I do plan on buying some accessories from them next month as they have incredible prices on C mel MPCs and reeds. If they didn't want $48 just for shipping a gig bag, I wouldn't have made my own. They do have accessories for great prices, and I will most likely continue to buy from them, as well as the fact that they are the ONLY place I have ever seen repop C mel necks for vintage horns. All in all a decent company, although I think their horns are a bit pricey for Chinese made horns. *Shrug* Just my oppinion.
 

Helen

Content Expert Saxophones
Staff member
Administrator
What do you mean "repop"? I've never heard that term before.
 
What do you mean "repop"? I've never heard that term before.
Sorry, in automotive terms it means reproduction, usually of a vintage part. Figured it was fitting.
 

Helen

Content Expert Saxophones
Staff member
Administrator
Sorry, in automotive terms it means reproduction, usually of a vintage part. Figured it was fitting.
OK, that makes sense. In the sax world we usually refer to them as replacement, or aftermarket necks. (Not so much the latter.) FWIW, if my vintage C mel neck needed replacing, I'd likely just find another vintage "donor horn" that had a sound neck. I haven't tried an Aquilasax, and I know nothing about their replacement necks, but I believe in keeping my vintage horns vintage. However, I've been playing since for about 25 years, so I can play around the eccentricities that Pete noted. If I had started on a vintage sax, I would have given up in frustration.

I never, ever tell my students to start on a vintage sax. Despite having 25 vintage saxophones, and 1 modern baritone (there Pete, I've put it in writing :emoji_rage: and yes, I likely do need professional help :???:), and obviously loving vintage horns, I strongly encourage even my adult students to start out on a modern sax. Now as Pete said, if the vintage horn is in perfect working condition, then you'll be better off, but you're still going to learning on a horn that has eccentricities.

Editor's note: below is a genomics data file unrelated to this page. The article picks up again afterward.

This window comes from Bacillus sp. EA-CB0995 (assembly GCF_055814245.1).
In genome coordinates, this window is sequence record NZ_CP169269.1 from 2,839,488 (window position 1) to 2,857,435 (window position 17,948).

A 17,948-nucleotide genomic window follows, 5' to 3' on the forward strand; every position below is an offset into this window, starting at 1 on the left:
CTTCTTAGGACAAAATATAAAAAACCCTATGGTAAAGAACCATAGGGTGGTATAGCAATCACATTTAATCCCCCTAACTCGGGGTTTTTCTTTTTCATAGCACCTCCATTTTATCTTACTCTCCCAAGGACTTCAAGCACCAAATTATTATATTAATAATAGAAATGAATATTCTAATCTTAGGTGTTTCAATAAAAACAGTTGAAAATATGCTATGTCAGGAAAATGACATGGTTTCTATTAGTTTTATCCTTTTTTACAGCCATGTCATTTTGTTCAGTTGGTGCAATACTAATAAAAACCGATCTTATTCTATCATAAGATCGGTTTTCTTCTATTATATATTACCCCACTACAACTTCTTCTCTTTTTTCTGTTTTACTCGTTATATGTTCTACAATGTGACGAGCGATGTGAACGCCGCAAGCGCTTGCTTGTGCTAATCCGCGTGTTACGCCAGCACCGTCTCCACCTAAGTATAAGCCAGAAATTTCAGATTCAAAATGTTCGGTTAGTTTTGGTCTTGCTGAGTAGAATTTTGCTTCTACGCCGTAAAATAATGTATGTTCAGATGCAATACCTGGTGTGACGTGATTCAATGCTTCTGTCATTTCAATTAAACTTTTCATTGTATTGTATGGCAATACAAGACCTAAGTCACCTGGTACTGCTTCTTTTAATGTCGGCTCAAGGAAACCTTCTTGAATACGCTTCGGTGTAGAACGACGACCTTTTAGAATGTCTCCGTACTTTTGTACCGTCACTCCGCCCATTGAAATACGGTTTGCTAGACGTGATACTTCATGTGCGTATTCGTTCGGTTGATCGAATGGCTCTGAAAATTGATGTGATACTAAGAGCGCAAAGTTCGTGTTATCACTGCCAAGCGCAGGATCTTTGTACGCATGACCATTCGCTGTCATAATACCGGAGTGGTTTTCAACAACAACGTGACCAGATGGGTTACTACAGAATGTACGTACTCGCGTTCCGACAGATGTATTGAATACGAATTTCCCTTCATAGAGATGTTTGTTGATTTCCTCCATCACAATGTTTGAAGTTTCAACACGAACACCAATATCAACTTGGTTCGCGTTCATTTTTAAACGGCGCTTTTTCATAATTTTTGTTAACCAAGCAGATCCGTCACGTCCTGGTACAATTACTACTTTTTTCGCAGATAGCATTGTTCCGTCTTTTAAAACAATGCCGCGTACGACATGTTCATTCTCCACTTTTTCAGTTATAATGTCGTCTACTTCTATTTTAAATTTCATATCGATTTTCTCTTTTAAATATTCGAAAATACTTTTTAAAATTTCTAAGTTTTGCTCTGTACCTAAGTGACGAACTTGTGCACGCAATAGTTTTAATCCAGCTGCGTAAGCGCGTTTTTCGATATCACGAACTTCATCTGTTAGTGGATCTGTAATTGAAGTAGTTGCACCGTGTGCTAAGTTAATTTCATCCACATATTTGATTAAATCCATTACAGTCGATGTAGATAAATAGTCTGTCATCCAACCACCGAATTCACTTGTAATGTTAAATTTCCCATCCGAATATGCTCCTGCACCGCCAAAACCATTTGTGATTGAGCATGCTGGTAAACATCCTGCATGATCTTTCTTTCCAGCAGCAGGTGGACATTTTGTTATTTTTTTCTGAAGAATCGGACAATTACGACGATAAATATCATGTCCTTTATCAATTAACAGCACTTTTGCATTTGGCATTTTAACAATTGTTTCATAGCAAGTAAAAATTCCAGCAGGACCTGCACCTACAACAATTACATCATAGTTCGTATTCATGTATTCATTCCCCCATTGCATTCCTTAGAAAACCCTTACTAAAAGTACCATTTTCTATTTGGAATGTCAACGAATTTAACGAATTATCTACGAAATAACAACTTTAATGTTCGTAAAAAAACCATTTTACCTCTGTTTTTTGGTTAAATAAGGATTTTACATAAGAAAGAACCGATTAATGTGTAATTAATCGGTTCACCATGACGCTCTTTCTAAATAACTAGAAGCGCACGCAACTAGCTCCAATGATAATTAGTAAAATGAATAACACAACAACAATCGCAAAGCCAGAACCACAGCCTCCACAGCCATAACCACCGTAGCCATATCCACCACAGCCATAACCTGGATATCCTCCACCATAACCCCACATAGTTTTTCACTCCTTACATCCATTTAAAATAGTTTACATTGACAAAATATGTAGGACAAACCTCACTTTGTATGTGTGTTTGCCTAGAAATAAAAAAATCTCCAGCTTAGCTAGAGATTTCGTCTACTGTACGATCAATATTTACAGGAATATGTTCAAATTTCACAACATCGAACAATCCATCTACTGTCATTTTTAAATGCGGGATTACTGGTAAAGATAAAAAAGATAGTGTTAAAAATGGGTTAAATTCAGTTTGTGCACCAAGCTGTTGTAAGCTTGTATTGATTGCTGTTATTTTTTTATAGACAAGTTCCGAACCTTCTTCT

Pete and I share the same view of the ideal starter horn for students--and they can be picked up used for cheap. They are easy to play, easy to produce a tone one, have an even scale, have a good key layout, and play naturally in tune. Once a new player has mastered the basics, then I encourage them to explore their love of vintage horns. However, learning to play sax on a sax built in 1920, is a bit like learning to drive in a Ford, Model T.

When you get a chance, I encourage you to read an article I wrote called Vintage Or Modern? It addresses some of the issues, and pitfalls, that players can encounter with vintage saxophones.
 

Steve

Clarinet CE/Moderator
Staff member
CE/Moderator
For LowThudd, there's no particular reason for someone not to give you sax lessons on a C melody
Of course if the teacher likes to play along with their student and doesn't have a C Mel, it makes for an interesting tonal clash if the music isn't transposed.
 

Helen

Content Expert Saxophones
Staff member
Administrator
Of course if the teacher likes to play along with their student and doesn't have a C Mel, it makes for an interesting tonal clash if the music isn't transposed.
We call that "modal" my friend. ;-) :emoji_smile: